POSTED: January 21, 2019
Economy | Finance

Investment for a sustainable and inclusive economy
—Proposed changes to UK law

Report by Charles Seaford
January 2019

This paper is a result of an inquiry into sustainability and investment, carried out by Charles Seaford. It is part of a portfolio of activities within CUSP. For more details on our work on finance, please see The report can be downloaded in pdf.

Investment for a sustainable and inclusive economy—Proposed changes to UK law | Report by Charles Seaford
CC.0 :: Evie Shaffer /

Executive summary

The problem

There are potential reforms to the investment industry that would make it more likely that capitalism delivers sustainable and inclusive prosperity. They would do so by making it easier for shareholders to put pressure on company managers to take account of the public good[1] and to adopt a long-term focus when making business decisions. The public good includes such things as a cohesive society, increased prosperity and environmental stability, all of which are likely to help increase portfolio values over the long-term as well as advance the other interests of shareholders and those saving for or receiving a pension (‘savers’). The reforms would also help advance the objectives set out in both the Conservative and Labour manifestos for the 2017 election. They are in line with some of the more progressive thinking in the investment industry.

At the moment, company managers often fail to take account of the public good even when doing so would be in the interest of savers, and they sometimes sacrifice long-term financial success in order to achieve short-term financial success (for example by cutting the R&D budget). This is largely because of the nature of their incentives, which are often linked to profit performance and the share price. Investment intermediaries such as asset managers already have the tools to change these incentives and make them more aligned with the interests of the savers on whose behalf they work. However, they themselves lack incentives to use these tools. This is largely because savers have no power.

Proposed solution

We propose increasing savers’ power by specifying in more detail the nature of investment intermediaries’ fiduciary duty[2] to serve their best interests. This duty already exists, but despite clarification from the Law Commission in 2014, what constitutes ‘best interests’ is still too vague to drive change. Custom and practice prevails. If, however, activist saver groups can litigate when the duty is neglected—much more likely if it is more precisely specified—then a new, strong incentive for change is created.

To achieve this, we recommend that Parliament makes it explicit that trustees and other investment intermediaries have a duty to their savers to exercise such influence as they have to advance (a) the long-term financial success of investee companies, (b) those aspects of the public good likely to enhance portfolio value, (c) after consultation with their savers, other aspects of the public good that are clearly in their interests, and (d) any ethical objectives savers may have. Parliament should also make explicit that this will require intermediaries to act as ‘stewards’, that is to engage with companies and exercise voting rights. Parliament should also make explicit the kinds of procedure needed to decide which aspect of the public good are to be advanced.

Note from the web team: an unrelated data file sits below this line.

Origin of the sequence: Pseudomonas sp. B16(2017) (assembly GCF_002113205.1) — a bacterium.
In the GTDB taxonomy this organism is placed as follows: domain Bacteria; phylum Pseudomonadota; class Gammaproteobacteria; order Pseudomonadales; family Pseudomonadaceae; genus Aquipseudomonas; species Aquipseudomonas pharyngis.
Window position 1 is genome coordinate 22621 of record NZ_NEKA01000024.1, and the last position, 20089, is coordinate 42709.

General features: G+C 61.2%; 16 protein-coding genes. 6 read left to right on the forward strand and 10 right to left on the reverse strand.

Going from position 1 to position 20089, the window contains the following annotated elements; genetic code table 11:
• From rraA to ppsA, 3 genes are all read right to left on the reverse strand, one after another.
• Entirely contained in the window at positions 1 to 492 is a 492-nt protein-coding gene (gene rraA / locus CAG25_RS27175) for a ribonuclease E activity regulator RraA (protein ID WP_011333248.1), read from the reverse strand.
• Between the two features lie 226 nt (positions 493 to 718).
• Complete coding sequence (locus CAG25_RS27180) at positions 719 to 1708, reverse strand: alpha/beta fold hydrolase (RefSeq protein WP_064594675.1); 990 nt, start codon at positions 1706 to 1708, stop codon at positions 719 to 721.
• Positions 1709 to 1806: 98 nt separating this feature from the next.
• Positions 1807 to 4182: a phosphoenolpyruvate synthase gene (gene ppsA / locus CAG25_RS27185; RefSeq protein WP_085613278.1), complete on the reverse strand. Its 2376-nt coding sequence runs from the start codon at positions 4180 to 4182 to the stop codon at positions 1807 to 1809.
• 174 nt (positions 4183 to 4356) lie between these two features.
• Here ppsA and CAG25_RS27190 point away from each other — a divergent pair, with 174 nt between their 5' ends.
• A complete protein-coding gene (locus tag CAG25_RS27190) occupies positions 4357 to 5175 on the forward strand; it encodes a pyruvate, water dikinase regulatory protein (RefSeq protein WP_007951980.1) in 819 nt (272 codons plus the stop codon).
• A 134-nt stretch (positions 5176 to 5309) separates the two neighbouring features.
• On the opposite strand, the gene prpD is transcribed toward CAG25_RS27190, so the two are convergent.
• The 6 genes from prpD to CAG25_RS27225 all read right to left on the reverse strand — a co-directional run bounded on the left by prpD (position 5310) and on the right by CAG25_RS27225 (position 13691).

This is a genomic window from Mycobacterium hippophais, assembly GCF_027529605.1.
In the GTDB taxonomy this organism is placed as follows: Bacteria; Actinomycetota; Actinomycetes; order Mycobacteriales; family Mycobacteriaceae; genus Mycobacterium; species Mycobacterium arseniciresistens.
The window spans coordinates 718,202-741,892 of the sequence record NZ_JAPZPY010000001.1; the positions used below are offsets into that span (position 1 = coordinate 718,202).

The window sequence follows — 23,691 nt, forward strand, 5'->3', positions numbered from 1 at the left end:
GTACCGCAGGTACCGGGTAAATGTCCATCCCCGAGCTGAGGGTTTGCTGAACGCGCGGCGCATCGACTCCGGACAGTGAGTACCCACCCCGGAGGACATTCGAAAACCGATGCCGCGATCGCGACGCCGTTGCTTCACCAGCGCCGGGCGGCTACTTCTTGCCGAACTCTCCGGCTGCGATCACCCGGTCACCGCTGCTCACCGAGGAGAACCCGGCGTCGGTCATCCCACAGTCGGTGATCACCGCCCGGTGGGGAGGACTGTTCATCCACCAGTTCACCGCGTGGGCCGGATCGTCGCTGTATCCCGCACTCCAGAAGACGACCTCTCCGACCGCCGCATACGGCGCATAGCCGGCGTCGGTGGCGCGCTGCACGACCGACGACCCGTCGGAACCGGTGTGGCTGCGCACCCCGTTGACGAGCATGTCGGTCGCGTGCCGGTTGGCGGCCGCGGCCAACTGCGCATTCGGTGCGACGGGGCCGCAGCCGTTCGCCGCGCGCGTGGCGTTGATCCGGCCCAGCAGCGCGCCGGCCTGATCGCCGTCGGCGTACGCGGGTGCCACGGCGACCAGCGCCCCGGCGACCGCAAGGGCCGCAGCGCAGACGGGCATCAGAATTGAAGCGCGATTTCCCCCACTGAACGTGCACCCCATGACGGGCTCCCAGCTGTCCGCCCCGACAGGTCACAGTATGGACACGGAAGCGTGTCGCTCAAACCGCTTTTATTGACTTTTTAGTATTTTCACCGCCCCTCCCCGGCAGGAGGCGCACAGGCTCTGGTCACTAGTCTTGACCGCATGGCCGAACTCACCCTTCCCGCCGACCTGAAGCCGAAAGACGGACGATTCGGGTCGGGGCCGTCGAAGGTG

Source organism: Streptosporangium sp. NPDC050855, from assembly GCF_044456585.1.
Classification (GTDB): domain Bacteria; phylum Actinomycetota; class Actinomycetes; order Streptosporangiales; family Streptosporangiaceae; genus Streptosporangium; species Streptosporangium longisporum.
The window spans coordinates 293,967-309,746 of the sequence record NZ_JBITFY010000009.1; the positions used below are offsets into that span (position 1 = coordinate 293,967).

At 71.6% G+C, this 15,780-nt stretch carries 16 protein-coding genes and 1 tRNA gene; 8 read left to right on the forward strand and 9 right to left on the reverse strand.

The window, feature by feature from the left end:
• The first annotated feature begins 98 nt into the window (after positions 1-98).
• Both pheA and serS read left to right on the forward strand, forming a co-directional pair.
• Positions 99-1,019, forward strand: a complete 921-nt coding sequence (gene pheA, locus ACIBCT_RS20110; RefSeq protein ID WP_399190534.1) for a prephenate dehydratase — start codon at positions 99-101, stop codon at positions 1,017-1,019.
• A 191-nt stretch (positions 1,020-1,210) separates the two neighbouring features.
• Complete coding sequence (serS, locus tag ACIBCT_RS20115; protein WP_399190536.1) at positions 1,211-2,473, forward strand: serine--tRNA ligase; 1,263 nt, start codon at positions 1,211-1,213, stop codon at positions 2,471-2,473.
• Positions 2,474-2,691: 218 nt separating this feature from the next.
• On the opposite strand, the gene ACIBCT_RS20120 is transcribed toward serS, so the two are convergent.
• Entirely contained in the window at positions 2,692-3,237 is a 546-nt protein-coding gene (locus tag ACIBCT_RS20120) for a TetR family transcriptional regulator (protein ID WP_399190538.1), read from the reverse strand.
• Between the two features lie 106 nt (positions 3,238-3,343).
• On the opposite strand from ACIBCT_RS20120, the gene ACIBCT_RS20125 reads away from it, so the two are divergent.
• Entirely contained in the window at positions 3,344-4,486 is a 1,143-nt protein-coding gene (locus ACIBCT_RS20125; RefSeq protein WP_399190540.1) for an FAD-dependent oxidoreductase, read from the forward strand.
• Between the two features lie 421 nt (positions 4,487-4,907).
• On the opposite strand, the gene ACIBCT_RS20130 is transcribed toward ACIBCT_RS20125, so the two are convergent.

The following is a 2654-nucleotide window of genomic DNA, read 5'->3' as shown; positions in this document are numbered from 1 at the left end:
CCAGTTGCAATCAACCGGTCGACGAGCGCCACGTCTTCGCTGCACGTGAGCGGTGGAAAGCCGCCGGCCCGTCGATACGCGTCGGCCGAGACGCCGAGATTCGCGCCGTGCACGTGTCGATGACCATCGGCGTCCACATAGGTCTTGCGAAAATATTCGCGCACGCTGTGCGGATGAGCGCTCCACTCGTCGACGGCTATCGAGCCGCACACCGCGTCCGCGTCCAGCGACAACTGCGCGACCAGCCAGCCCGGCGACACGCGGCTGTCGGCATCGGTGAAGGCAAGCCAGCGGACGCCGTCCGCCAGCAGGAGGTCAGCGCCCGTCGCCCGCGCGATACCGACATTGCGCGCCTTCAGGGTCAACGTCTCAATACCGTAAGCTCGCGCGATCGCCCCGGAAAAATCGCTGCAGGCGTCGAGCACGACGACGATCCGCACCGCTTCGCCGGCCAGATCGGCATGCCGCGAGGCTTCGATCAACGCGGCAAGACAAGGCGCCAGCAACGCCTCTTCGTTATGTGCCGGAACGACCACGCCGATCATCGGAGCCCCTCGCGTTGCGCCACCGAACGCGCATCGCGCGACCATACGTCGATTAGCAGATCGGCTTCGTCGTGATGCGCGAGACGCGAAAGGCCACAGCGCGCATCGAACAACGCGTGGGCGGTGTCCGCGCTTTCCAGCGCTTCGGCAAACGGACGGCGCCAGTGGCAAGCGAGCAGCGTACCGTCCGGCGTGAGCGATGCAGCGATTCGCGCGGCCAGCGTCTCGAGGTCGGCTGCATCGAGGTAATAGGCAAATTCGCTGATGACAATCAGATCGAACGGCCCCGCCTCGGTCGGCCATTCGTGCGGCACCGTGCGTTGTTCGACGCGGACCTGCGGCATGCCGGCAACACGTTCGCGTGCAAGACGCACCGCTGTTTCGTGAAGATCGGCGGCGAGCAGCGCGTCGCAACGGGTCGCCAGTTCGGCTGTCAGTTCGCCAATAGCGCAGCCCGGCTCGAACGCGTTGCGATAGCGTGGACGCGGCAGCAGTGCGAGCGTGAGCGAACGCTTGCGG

How this goes beyond recent regulatory changes

The Department for Work and Pensions has recently laid new regulations before Parliament designed to improve pension fund trustees’ accountability by creating various obligations to report to savers. This is progress, but given the inertia in the industry, these are unlikely to change intermediary behaviour to anything like the degree needed. Also, they ignore the contribution that companies can make to aspects of the public good that in turn contribute to portfolio value and other drivers of savers’ material wellbeing. And they don’t take full account of the preference many savers have for an ethical form of capitalism. It is at these broader levels that the opportunity to use the investment system to help capitalism deliver sustainable and inclusive prosperity mainly exists.

Complementary changes needed

To respond to this opportunity, to perform their newly specified duty, intermediaries will need new kinds of information and new capabilities. Much work is being done on information, but the problem is lack of common standards, and government should facilitate these. It should also encourage provision and take up of suitable training. In addition, asset owners will be better equipped to respond to the new duty, and the pressure from savers it creates, if they are large enough to do what is needed, and if they have saver representation in their governance structure. Government should continue to encourage consolidation and strengthen asset owner governance rules. Finally, regulatory barriers to the new duty should be removed, and any necessary changes to regulator mandates made.

The message for politicians

Delivering an effective investment industry has been largely delegated by politicians to regulatory bodies, on the assumption that the measures needed have little relevance to wider social and economic issues. The argument of this paper implies that this assumption is false, and that therefore politicians could usefully consider what may have been seen as purely technocratic issues.


[1] By the ‘public good’ we mean the wellbeing of the economy and society as a whole.
[2] And where necessary stipulating that intermediaries are fiduciaries


Seaford, C 2019. Investment for a sustainable and inclusive economy—Proposed changes to UK law. A report by the Centre for the Understanding of Sustainable Prosperity and the World Future Council. The full document can be downloaded in pdf.


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